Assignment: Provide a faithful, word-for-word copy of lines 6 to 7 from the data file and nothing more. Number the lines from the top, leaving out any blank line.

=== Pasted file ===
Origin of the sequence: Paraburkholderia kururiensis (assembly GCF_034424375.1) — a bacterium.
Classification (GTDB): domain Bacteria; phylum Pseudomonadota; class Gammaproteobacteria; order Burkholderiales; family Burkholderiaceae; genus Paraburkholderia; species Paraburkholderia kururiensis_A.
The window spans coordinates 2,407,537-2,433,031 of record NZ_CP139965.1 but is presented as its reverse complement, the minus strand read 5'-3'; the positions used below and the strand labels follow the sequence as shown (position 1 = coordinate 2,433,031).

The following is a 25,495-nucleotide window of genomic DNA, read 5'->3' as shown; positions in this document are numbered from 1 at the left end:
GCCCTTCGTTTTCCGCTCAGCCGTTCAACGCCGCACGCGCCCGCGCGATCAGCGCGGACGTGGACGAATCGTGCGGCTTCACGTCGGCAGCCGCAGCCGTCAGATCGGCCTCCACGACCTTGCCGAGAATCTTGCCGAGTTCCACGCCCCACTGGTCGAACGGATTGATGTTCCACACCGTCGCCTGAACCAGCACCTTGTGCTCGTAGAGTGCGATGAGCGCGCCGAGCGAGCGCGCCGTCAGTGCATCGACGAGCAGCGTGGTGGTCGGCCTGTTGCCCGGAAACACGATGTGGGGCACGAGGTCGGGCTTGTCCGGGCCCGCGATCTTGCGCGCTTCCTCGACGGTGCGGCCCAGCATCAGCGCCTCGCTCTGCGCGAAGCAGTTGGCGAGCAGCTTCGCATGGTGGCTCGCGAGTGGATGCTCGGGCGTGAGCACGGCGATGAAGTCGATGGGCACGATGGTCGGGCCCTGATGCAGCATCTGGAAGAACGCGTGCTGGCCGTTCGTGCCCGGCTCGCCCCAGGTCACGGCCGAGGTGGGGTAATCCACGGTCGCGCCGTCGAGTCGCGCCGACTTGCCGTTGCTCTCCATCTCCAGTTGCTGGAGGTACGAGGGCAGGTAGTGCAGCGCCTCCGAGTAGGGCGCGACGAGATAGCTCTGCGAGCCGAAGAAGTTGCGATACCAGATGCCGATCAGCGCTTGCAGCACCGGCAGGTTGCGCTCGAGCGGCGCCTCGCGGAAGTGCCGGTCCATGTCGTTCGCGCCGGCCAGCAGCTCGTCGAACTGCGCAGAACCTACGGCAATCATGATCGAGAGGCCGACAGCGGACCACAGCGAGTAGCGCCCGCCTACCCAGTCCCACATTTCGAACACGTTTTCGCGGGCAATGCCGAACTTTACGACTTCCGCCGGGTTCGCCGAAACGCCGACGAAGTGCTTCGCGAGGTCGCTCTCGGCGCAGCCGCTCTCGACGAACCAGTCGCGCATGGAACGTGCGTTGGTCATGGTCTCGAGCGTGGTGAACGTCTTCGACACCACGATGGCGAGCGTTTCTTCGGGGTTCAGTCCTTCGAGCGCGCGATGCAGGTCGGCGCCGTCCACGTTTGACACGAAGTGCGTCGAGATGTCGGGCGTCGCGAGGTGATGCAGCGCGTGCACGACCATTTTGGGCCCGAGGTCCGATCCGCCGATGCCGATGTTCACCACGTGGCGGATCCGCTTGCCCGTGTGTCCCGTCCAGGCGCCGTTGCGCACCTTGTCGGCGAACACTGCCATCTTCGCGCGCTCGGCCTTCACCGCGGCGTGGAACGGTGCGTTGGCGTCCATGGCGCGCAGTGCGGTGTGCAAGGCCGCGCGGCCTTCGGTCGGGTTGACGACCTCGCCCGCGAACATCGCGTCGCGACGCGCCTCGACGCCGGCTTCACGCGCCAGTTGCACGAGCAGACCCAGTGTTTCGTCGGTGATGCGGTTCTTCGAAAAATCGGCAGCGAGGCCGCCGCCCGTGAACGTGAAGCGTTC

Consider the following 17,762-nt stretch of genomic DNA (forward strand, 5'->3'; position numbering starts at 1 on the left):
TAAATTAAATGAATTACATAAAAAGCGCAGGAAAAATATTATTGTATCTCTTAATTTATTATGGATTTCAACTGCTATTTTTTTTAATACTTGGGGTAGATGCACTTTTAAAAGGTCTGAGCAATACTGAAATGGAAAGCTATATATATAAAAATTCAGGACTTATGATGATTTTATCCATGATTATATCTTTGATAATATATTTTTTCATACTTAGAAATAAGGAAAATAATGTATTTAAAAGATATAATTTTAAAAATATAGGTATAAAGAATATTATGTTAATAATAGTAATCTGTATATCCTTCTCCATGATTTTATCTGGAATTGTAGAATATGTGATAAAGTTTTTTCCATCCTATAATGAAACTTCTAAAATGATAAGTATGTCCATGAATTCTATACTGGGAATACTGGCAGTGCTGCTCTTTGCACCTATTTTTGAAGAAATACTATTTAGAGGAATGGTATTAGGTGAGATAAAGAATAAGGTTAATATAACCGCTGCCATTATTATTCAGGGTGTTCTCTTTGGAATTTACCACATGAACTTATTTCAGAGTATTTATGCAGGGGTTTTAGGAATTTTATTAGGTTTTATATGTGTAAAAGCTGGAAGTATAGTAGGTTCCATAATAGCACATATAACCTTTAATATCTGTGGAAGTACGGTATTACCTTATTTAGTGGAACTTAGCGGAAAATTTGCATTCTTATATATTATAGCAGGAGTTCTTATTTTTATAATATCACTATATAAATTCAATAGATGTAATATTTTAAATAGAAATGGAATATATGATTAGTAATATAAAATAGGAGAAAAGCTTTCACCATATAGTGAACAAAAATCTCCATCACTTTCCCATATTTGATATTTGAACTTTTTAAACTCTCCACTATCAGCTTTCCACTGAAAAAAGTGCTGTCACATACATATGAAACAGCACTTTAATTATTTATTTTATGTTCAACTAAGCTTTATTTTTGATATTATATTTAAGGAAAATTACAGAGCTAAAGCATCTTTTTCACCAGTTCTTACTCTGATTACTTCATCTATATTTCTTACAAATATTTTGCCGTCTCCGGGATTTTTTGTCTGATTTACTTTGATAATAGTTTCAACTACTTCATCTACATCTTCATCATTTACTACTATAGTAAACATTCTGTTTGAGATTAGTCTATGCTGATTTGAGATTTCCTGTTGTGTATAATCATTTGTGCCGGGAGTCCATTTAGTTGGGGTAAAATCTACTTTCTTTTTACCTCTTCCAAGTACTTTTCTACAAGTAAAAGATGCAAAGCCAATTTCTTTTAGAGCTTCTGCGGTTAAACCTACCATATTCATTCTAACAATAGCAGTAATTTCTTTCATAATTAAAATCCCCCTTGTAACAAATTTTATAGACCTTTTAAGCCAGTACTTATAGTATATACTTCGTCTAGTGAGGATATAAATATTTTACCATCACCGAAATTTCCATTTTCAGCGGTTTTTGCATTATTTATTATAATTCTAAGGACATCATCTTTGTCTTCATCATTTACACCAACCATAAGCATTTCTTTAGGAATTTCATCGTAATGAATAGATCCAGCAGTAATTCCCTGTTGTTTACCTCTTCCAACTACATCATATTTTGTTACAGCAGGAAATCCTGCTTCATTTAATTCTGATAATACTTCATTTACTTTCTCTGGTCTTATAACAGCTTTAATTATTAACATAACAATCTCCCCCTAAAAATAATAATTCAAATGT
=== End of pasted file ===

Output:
Consider the following 17,762-nt stretch of genomic DNA (forward strand, 5'->3'; position numbering starts at 1 on the left):
TAAATTAAATGAATTACATAAAAAGCGCAGGAAAAATATTATTGTATCTCTTAATTTATTATGGATTTCAACTGCTATTTTTTTTAATACTTGGGGTAGATGCACTTTTAAAAGGTCTGAGCAATACTGAAATGGAAAGCTATATATATAAAAATTCAGGACTTATGATGATTTTATCCATGATTATATCTTTGATAATATATTTTTTCATACTTAGAAATAAGGAAAATAATGTATTTAAAAGATATAATTTTAAAAATATAGGTATAAAGAATATTATGTTAATAATAGTAATCTGTATATCCTTCTCCATGATTTTATCTGGAATTGTAGAATATGTGATAAAGTTTTTTCCATCCTATAATGAAACTTCTAAAATGATAAGTATGTCCATGAATTCTATACTGGGAATACTGGCAGTGCTGCTCTTTGCACCTATTTTTGAAGAAATACTATTTAGAGGAATGGTATTAGGTGAGATAAAGAATAAGGTTAATATAACCGCTGCCATTATTATTCAGGGTGTTCTCTTTGGAATTTACCACATGAACTTATTTCAGAGTATTTATGCAGGGGTTTTAGGAATTTTATTAGGTTTTATATGTGTAAAAGCTGGAAGTATAGTAGGTTCCATAATAGCACATATAACCTTTAATATCTGTGGAAGTACGGTATTACCTTATTTAGTGGAACTTAGCGGAAAATTTGCATTCTTATATATTATAGCAGGAGTTCTTATTTTTATAATATCACTATATAAATTCAATAGATGTAATATTTTAAATAGAAATGGAATATATGATTAGTAATATAAAATAGGAGAAAAGCTTTCACCATATAGTGAACAAAAATCTCCATCACTTTCCCATATTTGATATTTGAACTTTTTAAACTCTCCACTATCAGCTTTCCACTGAAAAAAGTGCTGTCACATACATATGAAACAGCACTTTAATTATTTATTTTATGTTCAACTAAGCTTTATTTTTGATATTATATTTAAGGAAAATTACAGAGCTAAAGCATCTTTTTCACCAGTTCTTACTCTGATTACTTCATCTATATTTCTTACAAATATTTTGCCGTCTCCGGGATTTTTTGTCTGATTTACTTTGATAATAGTTTCAACTACTTCATCTACATCTTCATCATTTACTACTATAGTAAACATTCTGTTTGAGATTAGTCTATGCTGATTTGAGATTTCCTGTTGTGTATAATCATTTGTGCCGGGAGTCCATTTAGTTGGGGTAAAATCTACTTTCTTTTTACCTCTTCCAAGTACTTTTCTACAAGTAAAAGATGCAAAGCCAATTTCTTTTAGAGCTTCTGCGGTTAAACCTACCATATTCATTCTAACAATAGCAGTAATTTCTTTCATAATTAAAATCCCCCTTGTAACAAATTTTATAGACCTTTTAAGCCAGTACTTATAGTATATACTTCGTCTAGTGAGGATATAAATATTTTACCATCACCGAAATTTCCATTTTCAGCGGTTTTTGCATTATTTATTATAATTCTAAGGACATCATCTTTGTCTTCATCATTTACACCAACCATAAGCATTTCTTTAGGAATTTCATCGTAATGAATAGATCCAGCAGTAATTCCCTGTTGTTTACCTCTTCCAACTACATCATATTTTGTTACAGCAGGAAATCCTGCTTCATTTAATTCTGATAATACTTCATTTACTTTCTCTGGTCTTATAACAGCTTTAATTATTAACATAACAATCTCCCCCTAAAAATAATAATTCAAATGT